## Simple Electret Microphone and Band-Pass Amplifier Circuit

Posted April 7th, 2013. Filed under Basics Electronics Guides

If you are working on a project that responds to sounds, your circuit will require some type of microphone to transduce the sound into a modulated voltage and, most likely, some type of amplification of this modulated voltage. I like to use electret microphones to transduce sound because they require relatively simple circuits. For example, the circuit below passes the output of an electret microphone (hooked up according to its datasheet) through a band-pass amplifier based on an LM358 operational amplifier. This circuit is suitable for a 5-V system. The op-amp circuit has both a high-pass portion (R1 and C1) and a low-pass portion (R2 and C2). Thus, the circuit attenuates frequencies below f = 1/(2πR1C1) = 5.9 Hz and frequencies above f = 1/(2πR2C2) = 15915 Hz. The op-amp acts like an inverting amplifier with a gain of -R2/R1=37. The voltage divider (R4 and R5) is used to give the output about a 1.6 V DC offset. This allows both the positive and negative portions of the input to be amplified and present in the output. After building this circuit, I discovered a very similar circuit is implemented by SparkFun’s electret microphone breakout board but different resistor and capacitor values are used yielding a different gain and different band-pass characteristics, a different op amp is used, and a capacitor is placed in parallel with R4 presumably to stabilize the voltage to the non-inverting input of the op-amp. This additional capacitor may be a good idea, but I actually think my circuit is superior in that the voltage divider introduces a smaller DC offset that more closely matches the midpoint of the op-amp’s dynamic range when powered by 5 volts. Just my opinion.

## IR Photodiode Circuit Schematic

Posted April 4th, 2013. Filed under Basics Electronics Guides

The following schematic demonstrates a simple infrared (IR) photodiode circuit using a analog-to-digital converter (ADC) to monitor the photodiode. An analog pin on an Arduino used with the analogRead() function will do the job. Photodiodes are two-pin analog devices. This makes them relatively easy to use and makes their output graded. Some of my students are using one in a project along with an IR LED as an IR absorption meter. On the other hand, their output is relatively weak so they can’t detect extremely small or distant IR signals. Notice that the photodiode is reverse biased. Thus, when no light is present, no current flows through the diode and the 1 megaohm pull-up resistor ensures that the ADC monitoring the photodiode reads 5 V. When light, in this case IR light, strikes the photodiode, electron-hole pairs are created in the semiconductor which creates a small current causing the voltage at the ADC pin to drop. So the lower the voltage read by the ADC, the more IR light is being received.

## Direct Control of Arduino Uno Digital Input/Output Pins Using Port Registers

Posted February 14th, 2013. Filed under Arduino Electronics Guides

The ATmega328 has a total of three input/output ports, port B, port C, and port D. Two of these ports, namely port B and port D, are associated with the 14 digital input/output pins on the Arduino Uno. Port C is associated with the analog input pins which can also be used as digital input/output pins if needed. The following table summarizes the mapping between the Arduino Uno digital pins and the ATmega328 port pins.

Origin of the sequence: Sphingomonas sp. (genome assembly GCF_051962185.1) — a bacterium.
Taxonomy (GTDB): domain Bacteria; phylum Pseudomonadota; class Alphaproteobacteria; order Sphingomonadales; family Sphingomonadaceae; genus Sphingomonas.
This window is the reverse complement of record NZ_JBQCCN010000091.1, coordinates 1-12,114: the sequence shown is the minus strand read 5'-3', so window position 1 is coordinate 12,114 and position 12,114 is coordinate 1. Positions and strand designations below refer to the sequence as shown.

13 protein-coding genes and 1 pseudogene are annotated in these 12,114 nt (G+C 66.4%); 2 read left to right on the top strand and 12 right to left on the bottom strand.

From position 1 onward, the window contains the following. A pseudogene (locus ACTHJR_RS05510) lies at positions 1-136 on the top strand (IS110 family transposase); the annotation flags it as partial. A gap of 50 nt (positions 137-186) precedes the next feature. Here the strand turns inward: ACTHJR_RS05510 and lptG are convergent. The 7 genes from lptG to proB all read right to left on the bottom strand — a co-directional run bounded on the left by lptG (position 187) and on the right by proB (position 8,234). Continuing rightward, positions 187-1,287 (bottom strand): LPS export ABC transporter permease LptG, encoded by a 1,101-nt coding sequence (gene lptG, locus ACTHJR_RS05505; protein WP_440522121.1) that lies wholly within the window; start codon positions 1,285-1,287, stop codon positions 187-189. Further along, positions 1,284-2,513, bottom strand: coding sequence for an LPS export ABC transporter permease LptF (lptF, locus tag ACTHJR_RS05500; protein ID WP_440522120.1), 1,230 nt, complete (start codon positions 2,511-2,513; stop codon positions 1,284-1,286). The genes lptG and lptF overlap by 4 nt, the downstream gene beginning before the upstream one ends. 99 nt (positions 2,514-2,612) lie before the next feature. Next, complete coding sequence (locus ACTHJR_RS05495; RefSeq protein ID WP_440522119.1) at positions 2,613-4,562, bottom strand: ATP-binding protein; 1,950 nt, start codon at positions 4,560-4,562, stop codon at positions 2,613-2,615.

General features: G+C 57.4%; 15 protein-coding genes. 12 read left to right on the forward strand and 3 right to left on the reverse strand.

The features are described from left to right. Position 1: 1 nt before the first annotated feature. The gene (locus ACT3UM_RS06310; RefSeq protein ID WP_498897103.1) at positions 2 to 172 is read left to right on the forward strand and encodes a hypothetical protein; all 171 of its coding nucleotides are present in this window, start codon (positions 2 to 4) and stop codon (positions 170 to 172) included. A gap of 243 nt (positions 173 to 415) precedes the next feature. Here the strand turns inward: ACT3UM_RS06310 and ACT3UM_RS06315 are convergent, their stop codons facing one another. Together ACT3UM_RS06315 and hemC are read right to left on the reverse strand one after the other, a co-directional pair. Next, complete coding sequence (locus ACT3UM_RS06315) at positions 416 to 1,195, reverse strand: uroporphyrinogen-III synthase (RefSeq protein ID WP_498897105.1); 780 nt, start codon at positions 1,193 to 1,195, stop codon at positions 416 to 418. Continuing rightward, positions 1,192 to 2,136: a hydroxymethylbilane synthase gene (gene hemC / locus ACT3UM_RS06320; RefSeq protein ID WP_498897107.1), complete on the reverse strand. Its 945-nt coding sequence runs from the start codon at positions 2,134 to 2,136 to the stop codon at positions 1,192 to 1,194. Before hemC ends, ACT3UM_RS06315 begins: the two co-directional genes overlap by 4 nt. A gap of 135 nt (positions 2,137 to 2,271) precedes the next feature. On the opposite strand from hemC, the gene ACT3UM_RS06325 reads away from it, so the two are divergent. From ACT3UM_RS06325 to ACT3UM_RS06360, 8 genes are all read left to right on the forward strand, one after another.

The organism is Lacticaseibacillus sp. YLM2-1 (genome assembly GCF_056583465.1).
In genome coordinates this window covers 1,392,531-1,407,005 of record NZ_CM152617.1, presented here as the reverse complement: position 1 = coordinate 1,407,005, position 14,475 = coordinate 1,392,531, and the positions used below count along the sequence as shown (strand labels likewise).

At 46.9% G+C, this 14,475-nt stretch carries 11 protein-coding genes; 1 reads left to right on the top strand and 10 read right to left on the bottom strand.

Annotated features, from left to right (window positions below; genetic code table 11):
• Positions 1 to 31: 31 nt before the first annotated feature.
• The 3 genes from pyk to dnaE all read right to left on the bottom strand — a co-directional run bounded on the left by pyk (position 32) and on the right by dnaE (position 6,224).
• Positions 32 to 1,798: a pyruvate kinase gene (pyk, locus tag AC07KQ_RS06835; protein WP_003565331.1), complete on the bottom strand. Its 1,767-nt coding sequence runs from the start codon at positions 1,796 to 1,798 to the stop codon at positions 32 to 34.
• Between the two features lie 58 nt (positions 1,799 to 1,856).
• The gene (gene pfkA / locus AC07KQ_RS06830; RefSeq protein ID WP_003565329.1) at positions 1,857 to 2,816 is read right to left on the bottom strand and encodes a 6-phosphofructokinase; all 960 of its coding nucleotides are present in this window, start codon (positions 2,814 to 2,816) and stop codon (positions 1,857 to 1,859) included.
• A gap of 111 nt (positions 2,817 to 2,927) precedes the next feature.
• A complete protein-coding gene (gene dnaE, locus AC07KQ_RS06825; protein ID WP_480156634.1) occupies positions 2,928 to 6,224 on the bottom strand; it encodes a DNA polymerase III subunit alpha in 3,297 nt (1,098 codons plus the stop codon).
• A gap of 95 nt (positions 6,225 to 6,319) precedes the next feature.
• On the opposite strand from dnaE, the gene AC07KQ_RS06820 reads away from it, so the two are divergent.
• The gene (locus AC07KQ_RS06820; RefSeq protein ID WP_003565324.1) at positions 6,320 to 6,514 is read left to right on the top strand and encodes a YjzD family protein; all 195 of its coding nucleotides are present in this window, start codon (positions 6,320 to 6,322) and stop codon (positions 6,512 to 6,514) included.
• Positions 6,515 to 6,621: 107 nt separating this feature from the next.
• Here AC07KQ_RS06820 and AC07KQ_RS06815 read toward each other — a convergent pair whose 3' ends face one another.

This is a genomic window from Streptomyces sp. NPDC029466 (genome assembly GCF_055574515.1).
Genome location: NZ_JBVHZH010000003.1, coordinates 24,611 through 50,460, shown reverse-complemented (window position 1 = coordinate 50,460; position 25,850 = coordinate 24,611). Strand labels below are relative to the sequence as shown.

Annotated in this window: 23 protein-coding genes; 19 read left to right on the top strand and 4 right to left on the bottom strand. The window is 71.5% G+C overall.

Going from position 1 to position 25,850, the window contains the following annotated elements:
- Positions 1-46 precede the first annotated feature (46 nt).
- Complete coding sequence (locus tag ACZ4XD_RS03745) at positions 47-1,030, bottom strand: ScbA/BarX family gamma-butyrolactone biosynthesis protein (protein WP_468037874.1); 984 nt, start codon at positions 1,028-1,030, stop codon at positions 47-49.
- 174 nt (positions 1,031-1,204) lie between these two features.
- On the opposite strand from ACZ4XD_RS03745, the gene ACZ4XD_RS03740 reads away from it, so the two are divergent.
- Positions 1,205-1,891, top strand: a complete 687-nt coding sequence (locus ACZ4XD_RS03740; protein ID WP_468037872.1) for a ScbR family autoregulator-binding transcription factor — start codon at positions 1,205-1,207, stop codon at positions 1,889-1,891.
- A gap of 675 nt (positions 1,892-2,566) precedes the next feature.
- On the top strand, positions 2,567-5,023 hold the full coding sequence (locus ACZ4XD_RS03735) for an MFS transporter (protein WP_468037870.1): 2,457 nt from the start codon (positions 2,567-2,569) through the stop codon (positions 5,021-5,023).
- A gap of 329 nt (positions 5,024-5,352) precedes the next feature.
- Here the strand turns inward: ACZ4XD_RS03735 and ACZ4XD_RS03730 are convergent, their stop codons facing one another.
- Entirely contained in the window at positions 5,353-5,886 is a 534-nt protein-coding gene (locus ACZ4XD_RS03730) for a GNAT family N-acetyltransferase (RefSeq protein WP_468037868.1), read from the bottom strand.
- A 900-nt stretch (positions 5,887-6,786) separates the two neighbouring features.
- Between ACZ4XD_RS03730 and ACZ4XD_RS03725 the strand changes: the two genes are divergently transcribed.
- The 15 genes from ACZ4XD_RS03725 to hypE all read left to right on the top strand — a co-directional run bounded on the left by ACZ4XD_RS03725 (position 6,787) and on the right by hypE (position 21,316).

Arduino Digital Pin Port Pin 0 PD0 1 PD1 2 PD2 3 PD3 4 PD4 5 PD5 6 PD6 7 PD7 8 PB0 9 PB1 10 PB2 11 PB3 12 PB4 13 PB5

To turn on or off a Arduino digital pin, its mode is first set using `pinMode()` and then its state is set using `digitalWrite()`. For example, to turn on digital pin 5 for one second then turn if off for one second repeatedly, the following code could be used.

``````
int myPin = 5;
void setup() {
pinMode(myPin,OUTPUT);
}
void loop() {
digitalWrite(myPin,HIGH);
delay(1000);
digitalWrite(myPin,LOW);
delay(1000);
}``````

It is also possible to control the digital pins by accessing the port registers directly. For example, the following achieves the same result as the above code. It is explained below.

``````
void setup() {
DDRD = DDRD | B00100000;
}
void loop() {
PORTD = PORTD | B00100000;
delay(1000);
PORTD = PORTD & B11011111;
delay(1000);
}``````

Each port has a one byte register defining the direction of the associated pins. This register is called DDRD for port D and DDRB for port B. From zero to seven, each bit in this register corresponds to the comparably numbered pin of that port. For example, the fifth bit of DDRD controls port pin D5 or Arduino digital pin 5. If this bit is set to zero, the pin is an input. If this bit is set to one, the pin is an output pin. Thus, the line of code in the setup function above sets Arduino digital pin 5 to an output pin using a bitwise or operator. Each port also has a one byte register defining the state of the associated pins. This register is called PORTD for port D and PORTB for port B. Just like the DDRx registers, each bit in these registers from zero to seven corresponds to the comparably numbered pin of that port. For example, the fifth bit of PORTD controls the state of pin D5 or Arduino digital pin 5. If this bit is set to zero, the pin is set to 0 V. If this bit is set to one, the pin is set to 5 V (on the Arduino Uno). Thus the lines of code in the loop function above first turns on Arduino digital pin 5 using a bitwise or and then turns this pin off using a bitwise and.